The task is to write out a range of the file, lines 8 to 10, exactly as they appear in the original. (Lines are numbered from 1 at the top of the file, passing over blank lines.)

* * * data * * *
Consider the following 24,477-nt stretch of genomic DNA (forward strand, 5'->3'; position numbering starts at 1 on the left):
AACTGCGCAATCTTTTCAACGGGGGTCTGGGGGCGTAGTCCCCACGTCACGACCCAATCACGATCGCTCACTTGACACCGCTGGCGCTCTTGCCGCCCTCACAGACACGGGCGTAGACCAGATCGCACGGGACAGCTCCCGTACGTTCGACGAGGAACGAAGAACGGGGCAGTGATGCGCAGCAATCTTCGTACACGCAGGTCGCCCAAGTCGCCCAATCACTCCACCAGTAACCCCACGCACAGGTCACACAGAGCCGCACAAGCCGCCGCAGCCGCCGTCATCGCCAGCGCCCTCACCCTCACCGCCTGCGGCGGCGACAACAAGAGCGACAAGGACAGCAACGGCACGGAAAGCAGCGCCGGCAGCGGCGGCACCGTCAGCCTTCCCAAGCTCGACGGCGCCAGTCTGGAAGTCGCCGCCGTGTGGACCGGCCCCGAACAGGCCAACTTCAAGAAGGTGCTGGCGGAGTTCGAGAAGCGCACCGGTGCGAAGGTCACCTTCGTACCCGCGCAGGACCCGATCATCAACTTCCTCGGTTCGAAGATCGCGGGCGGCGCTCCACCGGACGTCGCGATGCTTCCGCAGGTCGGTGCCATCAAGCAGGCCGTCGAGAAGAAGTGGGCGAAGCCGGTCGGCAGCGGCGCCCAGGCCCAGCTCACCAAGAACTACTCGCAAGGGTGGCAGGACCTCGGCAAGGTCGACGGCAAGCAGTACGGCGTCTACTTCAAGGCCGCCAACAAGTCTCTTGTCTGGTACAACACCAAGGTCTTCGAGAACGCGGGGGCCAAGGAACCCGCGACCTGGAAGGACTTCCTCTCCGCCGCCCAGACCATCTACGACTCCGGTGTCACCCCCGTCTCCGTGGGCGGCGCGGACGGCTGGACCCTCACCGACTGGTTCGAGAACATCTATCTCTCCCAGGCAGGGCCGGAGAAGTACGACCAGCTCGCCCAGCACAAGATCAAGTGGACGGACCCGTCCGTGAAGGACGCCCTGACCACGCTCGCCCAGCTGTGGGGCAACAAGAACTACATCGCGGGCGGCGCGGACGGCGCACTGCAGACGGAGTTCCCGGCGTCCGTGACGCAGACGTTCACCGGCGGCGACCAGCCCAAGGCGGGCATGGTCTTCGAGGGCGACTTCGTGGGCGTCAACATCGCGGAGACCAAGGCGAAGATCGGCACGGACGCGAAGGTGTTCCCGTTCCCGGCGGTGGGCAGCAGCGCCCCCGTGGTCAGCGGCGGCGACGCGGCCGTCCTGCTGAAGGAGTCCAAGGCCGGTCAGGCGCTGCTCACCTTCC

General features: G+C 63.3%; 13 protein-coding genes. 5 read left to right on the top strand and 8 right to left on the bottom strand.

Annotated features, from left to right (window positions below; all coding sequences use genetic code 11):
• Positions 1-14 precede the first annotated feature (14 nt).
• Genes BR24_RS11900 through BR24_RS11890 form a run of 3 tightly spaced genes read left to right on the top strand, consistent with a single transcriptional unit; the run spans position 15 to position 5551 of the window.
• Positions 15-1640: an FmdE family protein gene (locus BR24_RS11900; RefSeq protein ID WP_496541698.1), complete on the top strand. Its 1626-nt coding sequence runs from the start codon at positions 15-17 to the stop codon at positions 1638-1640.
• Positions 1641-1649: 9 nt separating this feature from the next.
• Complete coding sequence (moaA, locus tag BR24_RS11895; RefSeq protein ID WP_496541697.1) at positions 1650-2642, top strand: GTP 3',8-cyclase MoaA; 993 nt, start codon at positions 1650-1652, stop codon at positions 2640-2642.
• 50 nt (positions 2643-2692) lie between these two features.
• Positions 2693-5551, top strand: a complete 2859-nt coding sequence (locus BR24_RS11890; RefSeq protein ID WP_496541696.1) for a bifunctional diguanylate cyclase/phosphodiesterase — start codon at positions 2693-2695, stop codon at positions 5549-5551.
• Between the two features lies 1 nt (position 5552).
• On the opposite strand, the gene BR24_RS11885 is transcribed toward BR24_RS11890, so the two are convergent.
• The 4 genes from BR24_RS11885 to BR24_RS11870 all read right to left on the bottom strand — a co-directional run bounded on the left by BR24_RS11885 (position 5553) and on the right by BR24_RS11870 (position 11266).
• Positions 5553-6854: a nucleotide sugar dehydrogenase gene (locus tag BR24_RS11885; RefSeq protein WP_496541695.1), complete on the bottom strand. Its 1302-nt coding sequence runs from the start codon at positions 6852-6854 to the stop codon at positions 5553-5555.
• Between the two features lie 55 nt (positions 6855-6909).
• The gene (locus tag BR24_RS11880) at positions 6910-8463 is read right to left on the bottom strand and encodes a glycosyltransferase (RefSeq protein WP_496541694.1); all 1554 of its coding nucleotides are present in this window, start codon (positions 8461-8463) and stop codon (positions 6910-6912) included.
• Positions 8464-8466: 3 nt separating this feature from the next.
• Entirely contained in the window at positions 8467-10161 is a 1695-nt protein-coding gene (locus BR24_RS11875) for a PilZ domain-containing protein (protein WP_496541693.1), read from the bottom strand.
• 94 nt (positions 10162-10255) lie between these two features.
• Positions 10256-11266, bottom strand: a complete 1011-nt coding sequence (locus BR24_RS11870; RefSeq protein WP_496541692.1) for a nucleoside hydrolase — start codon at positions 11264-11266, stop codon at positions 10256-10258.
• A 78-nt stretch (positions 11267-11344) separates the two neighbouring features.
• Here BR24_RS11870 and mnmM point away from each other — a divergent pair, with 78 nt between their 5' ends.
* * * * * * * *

• Positions 1641-1649: 9 nt separating this feature from the next.
• Complete coding sequence (moaA, locus tag BR24_RS11895; RefSeq protein ID WP_496541697.1) at positions 1650-2642, top strand: GTP 3',8-cyclase MoaA; 993 nt, start codon at positions 1650-1652, stop codon at positions 2640-2642.
• 50 nt (positions 2643-2692) lie between these two features.